You just said Islam is evil, therefore all the fruit of Islam is evil according to you. There is no good and bad fruit apparently, otherwise you wouldn’t say Islam is evil. You would say some people that call themselves Muslims have evil views.

  73. Steve Hickey

    Sorry for typos. I’m juggling a few things here and typing as fast as I’m thinking. My small group is Tuesday nights. Apparently I’m still in the habit of thinking Wednesday night is church night. A few other missing words, please forgive.

    If we are just talking public policy and we want to consider Shari’ah law as a possibility for improvement, don’t we first have to be honest about why the places where Islam rules are the places were human misery is the highest??

  74. Steve Hickey

    I said Islam is evil.

    You are the one who said ALL the fruit of Islam is evil and I wouldn’t agree with that statement at all.

    Evil comes even cloaked as an angel of light. Incredible book I read years ago called the Beautiful Side of Evil. Basically, the devil does a lot of good and supernatural things in the world and it’s part of his disguise and deception.

  75. Having written my senior thesis many years ago on the complicity of the German people in the rise of Hitler, I found the comparing of Bonhoeffer with Sayyid Qtub intriguing, but could not find any information on the scholar who did so.

  76. bearcreekbat

    Under our constitutional system of government our Constitution may be amended in any way the people see fit. Indeed, to date it has been amended 17 times, including amendments that have changed prior amendments and that have changed the nature of the original Constitution radically, such as ending slavery.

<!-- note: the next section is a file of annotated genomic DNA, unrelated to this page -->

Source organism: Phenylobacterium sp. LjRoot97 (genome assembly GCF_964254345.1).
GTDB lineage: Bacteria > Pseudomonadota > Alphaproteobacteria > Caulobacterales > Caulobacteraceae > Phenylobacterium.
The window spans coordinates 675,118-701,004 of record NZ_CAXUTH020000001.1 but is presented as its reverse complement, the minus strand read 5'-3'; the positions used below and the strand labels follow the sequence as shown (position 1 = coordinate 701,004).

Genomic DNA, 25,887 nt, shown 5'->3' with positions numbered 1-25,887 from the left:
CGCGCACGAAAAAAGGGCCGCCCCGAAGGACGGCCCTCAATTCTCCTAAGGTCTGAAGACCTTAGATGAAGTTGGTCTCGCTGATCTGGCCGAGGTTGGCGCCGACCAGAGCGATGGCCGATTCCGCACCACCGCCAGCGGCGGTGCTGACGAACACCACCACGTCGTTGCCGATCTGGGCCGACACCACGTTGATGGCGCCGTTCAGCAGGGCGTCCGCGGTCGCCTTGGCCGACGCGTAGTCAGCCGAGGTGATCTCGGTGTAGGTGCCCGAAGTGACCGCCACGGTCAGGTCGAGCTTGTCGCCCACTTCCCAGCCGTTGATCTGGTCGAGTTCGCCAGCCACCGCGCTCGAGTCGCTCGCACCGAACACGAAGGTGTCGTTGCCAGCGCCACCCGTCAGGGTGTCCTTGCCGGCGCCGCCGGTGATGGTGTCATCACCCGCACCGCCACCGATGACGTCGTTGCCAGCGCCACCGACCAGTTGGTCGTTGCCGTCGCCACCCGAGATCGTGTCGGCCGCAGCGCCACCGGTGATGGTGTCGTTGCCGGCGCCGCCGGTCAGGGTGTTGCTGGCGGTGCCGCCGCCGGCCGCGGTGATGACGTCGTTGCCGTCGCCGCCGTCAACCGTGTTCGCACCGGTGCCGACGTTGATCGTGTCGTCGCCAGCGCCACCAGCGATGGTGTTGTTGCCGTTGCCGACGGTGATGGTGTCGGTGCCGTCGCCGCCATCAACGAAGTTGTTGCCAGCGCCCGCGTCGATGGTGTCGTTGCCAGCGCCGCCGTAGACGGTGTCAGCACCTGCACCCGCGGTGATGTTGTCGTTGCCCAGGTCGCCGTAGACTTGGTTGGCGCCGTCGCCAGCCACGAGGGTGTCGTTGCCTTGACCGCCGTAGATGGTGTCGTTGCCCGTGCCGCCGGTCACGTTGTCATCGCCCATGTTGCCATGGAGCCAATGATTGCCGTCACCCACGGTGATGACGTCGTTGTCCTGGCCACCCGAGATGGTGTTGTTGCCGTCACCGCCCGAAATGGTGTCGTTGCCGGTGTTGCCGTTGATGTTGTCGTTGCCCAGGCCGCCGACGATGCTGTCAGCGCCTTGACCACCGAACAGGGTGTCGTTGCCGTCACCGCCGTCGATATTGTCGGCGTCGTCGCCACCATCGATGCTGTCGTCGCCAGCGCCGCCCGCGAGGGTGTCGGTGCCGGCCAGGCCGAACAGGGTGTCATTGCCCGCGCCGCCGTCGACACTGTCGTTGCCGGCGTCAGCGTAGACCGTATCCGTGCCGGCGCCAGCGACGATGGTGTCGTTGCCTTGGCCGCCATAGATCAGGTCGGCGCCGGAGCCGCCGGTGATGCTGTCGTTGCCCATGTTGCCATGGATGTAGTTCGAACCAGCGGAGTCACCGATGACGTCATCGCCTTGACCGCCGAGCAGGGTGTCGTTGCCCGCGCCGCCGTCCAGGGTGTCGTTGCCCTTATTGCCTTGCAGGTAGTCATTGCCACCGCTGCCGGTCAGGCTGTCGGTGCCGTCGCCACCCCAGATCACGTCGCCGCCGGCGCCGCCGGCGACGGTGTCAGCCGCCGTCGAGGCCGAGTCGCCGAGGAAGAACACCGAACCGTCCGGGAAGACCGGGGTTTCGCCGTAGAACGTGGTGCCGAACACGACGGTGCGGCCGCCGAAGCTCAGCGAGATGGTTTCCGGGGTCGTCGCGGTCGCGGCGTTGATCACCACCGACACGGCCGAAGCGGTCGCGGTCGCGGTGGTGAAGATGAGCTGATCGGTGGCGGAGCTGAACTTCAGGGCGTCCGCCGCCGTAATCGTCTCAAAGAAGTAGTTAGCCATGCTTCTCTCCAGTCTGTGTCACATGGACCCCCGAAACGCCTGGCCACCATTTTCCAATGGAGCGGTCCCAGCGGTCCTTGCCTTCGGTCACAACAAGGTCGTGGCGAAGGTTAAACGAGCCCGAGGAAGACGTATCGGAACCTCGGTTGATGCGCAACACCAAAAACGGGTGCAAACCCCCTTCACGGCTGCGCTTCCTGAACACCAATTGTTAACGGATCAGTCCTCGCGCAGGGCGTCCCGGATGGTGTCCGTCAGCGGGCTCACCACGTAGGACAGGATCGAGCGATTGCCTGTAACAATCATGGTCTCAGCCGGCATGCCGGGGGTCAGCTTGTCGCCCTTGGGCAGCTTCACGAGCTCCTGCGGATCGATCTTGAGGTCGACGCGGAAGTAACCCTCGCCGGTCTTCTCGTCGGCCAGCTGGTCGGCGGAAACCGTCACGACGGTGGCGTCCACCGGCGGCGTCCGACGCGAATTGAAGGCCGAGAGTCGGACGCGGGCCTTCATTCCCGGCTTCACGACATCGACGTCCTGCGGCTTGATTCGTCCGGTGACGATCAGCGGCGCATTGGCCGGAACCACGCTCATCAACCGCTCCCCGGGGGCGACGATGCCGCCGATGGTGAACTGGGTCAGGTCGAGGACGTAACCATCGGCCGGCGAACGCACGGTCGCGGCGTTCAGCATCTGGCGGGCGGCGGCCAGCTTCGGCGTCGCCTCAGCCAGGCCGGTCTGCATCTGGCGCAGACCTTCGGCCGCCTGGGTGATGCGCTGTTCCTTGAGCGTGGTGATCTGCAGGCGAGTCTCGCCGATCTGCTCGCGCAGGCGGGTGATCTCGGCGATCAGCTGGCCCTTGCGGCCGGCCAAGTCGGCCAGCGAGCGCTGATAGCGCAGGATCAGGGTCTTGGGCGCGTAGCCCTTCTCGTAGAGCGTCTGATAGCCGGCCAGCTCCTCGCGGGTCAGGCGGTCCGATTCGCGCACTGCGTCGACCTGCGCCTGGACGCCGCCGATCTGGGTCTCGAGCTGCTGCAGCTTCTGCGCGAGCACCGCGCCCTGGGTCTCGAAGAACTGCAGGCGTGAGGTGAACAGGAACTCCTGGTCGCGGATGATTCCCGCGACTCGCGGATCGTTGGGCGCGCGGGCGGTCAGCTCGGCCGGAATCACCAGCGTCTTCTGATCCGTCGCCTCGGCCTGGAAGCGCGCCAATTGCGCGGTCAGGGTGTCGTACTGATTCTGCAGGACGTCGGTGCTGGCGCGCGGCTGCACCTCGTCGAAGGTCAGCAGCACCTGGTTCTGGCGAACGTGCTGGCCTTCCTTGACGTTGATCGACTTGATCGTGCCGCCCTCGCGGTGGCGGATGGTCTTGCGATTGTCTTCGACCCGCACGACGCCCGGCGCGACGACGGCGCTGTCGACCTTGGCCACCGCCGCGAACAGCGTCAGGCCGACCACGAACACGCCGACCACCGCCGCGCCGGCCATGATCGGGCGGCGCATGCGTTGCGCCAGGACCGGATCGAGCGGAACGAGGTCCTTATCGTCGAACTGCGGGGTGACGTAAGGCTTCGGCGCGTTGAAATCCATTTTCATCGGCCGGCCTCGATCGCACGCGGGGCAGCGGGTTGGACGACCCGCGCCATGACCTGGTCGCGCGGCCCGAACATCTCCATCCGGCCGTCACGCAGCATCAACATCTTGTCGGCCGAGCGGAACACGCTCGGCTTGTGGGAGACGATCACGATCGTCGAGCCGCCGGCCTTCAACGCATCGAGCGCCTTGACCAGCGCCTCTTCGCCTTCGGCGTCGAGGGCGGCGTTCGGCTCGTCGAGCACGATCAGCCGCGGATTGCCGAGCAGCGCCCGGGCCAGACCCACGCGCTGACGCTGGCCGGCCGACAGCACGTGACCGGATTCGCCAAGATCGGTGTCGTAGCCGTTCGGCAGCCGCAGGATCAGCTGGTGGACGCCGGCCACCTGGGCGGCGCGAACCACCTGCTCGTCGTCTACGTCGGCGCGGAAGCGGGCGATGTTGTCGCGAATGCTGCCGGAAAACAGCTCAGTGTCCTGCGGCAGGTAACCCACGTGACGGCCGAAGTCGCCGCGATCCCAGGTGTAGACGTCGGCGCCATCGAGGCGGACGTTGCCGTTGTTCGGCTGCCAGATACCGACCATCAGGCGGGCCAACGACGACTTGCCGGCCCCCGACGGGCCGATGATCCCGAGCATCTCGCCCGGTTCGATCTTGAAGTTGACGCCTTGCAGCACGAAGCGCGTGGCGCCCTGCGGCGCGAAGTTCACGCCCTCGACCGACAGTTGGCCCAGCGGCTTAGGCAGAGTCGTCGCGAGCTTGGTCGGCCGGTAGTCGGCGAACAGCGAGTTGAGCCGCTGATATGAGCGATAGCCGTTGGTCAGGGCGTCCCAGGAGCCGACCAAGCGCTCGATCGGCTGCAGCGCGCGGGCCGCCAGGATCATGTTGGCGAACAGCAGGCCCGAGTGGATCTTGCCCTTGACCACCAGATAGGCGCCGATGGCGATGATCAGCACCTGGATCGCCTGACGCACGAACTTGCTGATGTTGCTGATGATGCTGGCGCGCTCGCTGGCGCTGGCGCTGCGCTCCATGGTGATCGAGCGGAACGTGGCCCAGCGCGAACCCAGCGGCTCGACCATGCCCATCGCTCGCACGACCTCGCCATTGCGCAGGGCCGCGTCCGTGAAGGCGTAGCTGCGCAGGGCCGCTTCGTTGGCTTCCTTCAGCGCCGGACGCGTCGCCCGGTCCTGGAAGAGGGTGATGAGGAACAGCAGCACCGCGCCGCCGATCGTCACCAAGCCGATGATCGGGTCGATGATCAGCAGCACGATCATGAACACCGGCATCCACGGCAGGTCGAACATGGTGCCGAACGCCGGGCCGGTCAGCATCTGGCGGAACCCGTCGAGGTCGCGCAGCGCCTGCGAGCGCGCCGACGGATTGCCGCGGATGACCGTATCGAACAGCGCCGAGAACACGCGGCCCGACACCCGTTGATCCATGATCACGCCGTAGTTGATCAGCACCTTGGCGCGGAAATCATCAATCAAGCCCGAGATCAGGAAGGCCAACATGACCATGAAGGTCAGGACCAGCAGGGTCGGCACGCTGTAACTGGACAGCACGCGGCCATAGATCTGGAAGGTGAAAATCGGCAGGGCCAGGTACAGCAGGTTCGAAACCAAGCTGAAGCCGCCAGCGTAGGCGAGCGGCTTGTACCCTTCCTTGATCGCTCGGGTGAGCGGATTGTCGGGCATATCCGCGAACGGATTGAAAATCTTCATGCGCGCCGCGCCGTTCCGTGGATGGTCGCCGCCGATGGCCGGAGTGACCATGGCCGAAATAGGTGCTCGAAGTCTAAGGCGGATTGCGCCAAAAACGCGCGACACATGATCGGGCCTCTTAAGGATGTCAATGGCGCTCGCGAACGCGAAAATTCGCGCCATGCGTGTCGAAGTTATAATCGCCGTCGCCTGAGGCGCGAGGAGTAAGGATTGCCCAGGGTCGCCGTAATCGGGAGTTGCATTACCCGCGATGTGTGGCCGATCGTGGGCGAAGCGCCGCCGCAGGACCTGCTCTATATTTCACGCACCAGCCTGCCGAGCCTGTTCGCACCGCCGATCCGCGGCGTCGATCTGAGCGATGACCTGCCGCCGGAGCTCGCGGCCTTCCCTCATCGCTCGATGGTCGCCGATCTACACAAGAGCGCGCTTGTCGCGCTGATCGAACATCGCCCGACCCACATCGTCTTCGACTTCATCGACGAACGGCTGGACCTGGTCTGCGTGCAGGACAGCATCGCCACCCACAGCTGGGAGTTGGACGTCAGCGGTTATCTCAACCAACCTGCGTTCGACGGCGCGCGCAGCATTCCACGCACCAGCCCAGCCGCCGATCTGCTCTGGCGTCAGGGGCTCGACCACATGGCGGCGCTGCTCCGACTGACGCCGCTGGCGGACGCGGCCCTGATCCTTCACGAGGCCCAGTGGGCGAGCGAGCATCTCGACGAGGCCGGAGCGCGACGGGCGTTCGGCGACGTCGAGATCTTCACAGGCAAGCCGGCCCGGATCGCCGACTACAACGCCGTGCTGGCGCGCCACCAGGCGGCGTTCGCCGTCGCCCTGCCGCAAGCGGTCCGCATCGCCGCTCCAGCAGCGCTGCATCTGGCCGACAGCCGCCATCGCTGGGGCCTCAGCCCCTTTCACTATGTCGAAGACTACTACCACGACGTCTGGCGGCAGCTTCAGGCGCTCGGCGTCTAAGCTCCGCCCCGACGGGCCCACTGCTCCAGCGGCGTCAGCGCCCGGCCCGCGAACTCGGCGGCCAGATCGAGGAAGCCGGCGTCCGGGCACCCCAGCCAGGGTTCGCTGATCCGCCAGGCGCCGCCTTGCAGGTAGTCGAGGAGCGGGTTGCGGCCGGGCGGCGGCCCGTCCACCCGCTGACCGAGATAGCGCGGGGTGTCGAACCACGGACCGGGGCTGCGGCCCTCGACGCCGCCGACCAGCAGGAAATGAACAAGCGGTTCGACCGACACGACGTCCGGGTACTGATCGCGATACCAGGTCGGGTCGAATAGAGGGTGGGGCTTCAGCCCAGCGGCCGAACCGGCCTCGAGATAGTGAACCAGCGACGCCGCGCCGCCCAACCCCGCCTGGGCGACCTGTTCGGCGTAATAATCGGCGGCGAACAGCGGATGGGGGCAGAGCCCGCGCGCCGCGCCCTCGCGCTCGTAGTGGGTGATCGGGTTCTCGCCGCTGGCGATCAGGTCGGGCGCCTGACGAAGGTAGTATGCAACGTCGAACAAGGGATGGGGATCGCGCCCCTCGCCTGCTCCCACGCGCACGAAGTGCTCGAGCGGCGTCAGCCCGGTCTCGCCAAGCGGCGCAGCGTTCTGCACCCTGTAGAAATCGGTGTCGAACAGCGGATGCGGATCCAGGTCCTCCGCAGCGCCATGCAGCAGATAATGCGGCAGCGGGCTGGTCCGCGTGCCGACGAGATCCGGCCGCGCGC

Imagine that enough people in this nation decide they want to be governed by Shari’ah law, and manage to get a constitutional amendment ratified to that effect. While neither Hickey nor I might agree that such a change is a good thing, if we respect and believe in our own Constitution don’t we have the obligation to abide by such a change (until we can finally do a 21st Amendment style repeal) if that is what a sufficient number of Americans decide they want?

    So far I am unaware of any proposed constitutional amendments aimed at repealing or modifying the 1st amendment’s language about religion nor the other language in the Constitution that addresses religious views and tests. Methinks the Hickey style arguments about Shari’ah law might be a guise to simply attack people who have different religious beliefs by identifying aspects of Shari’ah law and claiming to speak for all of Islam.

    But as Hickey has explained in defending the Christian Bible’s various commands to kill gays, adulterous females, non-believers, innocent children, et al, perhaps Hickey has misunderstood the passages he identifies.